Synopses & Reviews
Get a rapid introduction to iPhone, iPad, and iPod touch programming. With this easy-to-follow guide, youll learn how to develop your first marketable iOS application, from opening Xcode to submitting your product to the App Store. Whether youre a developer new to Mac programming or an experienced Mac developer ready to tackle iOS, this is your book.
Youll learn about Objective-C and the core frameworks hands-on by writing several sample iOS applications, giving you the basic skills for building your own applications independently. Packed with code samples, this book is refreshed and updated for iOS 6 and Xcode 4.
- Discover the advantages of building native iOS apps
- Get started with Objective-C and the Cocoa Touch frameworks
- Dive deep into the table view classes for building user interfaces
- Handle data input, parse XML and JSON documents, and store data on SQLite
- Use iOS sensors, including the accelerometer, magnetometer, camera, and GPS
- Build apps that use the Core Location and MapKit frameworks
- Integrate Apples iCloud service into your applications
- Walk through the process of distributing your polished app to the App Store
This introduction explains iPhone, iPad, and iPod programming forthose with some programming experience and knowledge of C and object-oriented programming concepts. It takes readers through thedevelopment of their first application for the iOS from opening Xcode to submission to the App Store. It describes the need fornative applications and the differences between building them and web applications; the process of registering as an iOS developer andsetting up the work environment; the basics of the Objective-C language; table view classes and other view controllers and classes;connecting to the internet, browsing the web, sending email, and retrieving information; handling data input and parsing XML and JSONdocuments, as well as storing data in flat files and with the SQLite database engine; determining what hardware is available and dealingwith the major sensors on iOS devices; building applications using the Core Location and MapKit frameworks; integrating iCloud intoapplications; integration into iOS's software ecosystem, presenting user preferences with Settings Bundles, and using custom URL schemesto launch the application; distribution; and advanced topics. This edition has been updated to reflect changes in the Xcode to supportthe iPhone 5 and iOS 6 and other changes to the platform. All example code has been rewritten for Xcode 4 and iOS 5 using ARC.Annotation ©2014 Ringgold, Inc., Portland, OR (protoview.com)
About the Author
Alasdair Allan is a senior research fellow in Astronomy at the University of Exeter, where he is building an autonomous, distributed peer-to-peer network of telescopes that reactively schedule observations of time-critical events. He also runs a small technology consulting business writing bespoke software and building open hardware, and is currently developing a series of iPhone applications to monitor and manage cloud-based services and distributed sensor networks.
Table of Contents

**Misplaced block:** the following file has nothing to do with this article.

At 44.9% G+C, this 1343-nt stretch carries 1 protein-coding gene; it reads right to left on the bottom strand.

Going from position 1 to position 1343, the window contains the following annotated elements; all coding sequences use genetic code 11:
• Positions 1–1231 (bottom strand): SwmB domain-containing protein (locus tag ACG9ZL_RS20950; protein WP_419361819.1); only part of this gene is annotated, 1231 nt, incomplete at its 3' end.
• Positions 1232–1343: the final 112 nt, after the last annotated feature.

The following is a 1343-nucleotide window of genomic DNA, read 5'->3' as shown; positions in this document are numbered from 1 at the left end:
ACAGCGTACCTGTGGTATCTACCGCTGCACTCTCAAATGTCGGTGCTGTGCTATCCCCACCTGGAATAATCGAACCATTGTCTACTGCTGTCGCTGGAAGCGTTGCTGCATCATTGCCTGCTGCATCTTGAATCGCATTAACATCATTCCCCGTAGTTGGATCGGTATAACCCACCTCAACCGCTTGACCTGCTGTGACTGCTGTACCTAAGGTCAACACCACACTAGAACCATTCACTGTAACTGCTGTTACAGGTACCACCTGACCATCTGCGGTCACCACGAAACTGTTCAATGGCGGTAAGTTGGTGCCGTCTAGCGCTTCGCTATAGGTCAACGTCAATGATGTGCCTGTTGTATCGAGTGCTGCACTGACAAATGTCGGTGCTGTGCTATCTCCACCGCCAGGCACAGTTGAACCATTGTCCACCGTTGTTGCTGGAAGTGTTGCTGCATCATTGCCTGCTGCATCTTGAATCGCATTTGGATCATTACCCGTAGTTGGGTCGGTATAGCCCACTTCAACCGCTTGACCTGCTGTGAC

Preface; Third Edition; Notes from the Second Edition; Who Should Read This Book?; What Should You Already Know?; What Will You Learn?; What's in This Book?; Conventions Used in This Book; Using Code Examples; How to Contact Us; Safari® Books Online; Acknowledgments; Chapter 1: Why Go Native?; 1.1 The Pros and Cons; 1.2 The Release Cycle; 1.3 Build It and They Will Come; Chapter 2: Becoming a Developer; 2.1 Registering as an iOS Developer; 2.2 Enrolling in the iOS Developer Program; 2.3 The Mac Developer Program; 2.4 Installing the iOS SDK; 2.5 Preparing Your iOS Device; Chapter 3: Your First iOS App; 3.1 Objective-C Basics; 3.2 Creating a Project; Chapter 4: Coding in Objective-C; 4.1 Declaring and Defining Classes; 4.2 Memory Management; 4.3 Fundamental iOS Design Patterns; 4.4 Conclusion; Chapter 5: Table View-Based Applications; 5.1 Creating the Project; 5.2 Creating a Table View; 5.3 Populating the Table View; 5.4 Building a Model; 5.5 Connecting the Controller to the Model; 5.6 Adding Navigation Controls to the Application; 5.7 Adding a City View; 5.8 Edit Mode; Chapter 6: Other View Controllers; 6.1 Utility Applications; 6.2 Tab Bar Applications; 6.3 Combining View Controllers; 6.4 Modal View Controllers; 6.5 The Image Picker View Controller; 6.6 Master-Detail Applications; 6.7 Popover Controllers; Chapter 7: Connecting to the Network; 7.1 Detecting Network Status; 7.2 Embedding a Web Browser in Your App; 7.3 Sending Email; 7.4 Getting Data from the Internet; Chapter 8: Handling Data; 8.1 Data Entry; 8.2 Parsing XML; 8.3 Parsing JSON; 8.4 Regular Expressions; 8.5 Storing Data; Chapter 9: Using Sensors; 9.1 Hardware Support; 9.2 Setting Required Hardware Capabilities; 9.3 Differences Between iPhone and iPad; 9.4 Using the Camera; 9.5 The Core Motion Framework; 9.6 Accessing the Proximity Sensor; 9.7 Using Vibration; Chapter 10: Geolocation and Mapping; 10.1 The Core Location Framework; 10.2 Location-Dependent Weather; 10.3 User Location and MapKit; 10.4 Annotating Maps; Chapter 11: Introduction to iCloud; 11.1 How Can I Use iCloud?; 11.2 Using Key-Value Storage; 11.3 Wrapping Up; Chapter 12: Integrating Your Application; 12.1 Application Preferences; 12.2 The Accounts Framework; 12.3 The Social Framework; 12.4 Custom URL Schemes; 12.5 Media Playback; 12.6 Using the Address Book; 12.7 Sending Text Messages; Chapter 13: Distributing Your Application; 13.1 Adding Missing Features; 13.2 Building and Signing; 13.3 Submitting to the App Store; 13.4 Reasons for Rejection; Chapter 14: Going Further; 14.1 Cocoa and Objective-C; 14.2 Web Applications; 14.3 Core Data; 14.4 In-App Purchase; 14.5 Core Animation; 14.6 Game Kit; 14.7 Writing Games; 14.8 Look and Feel; 14.9 Hardware Accessories; Index; Colophon;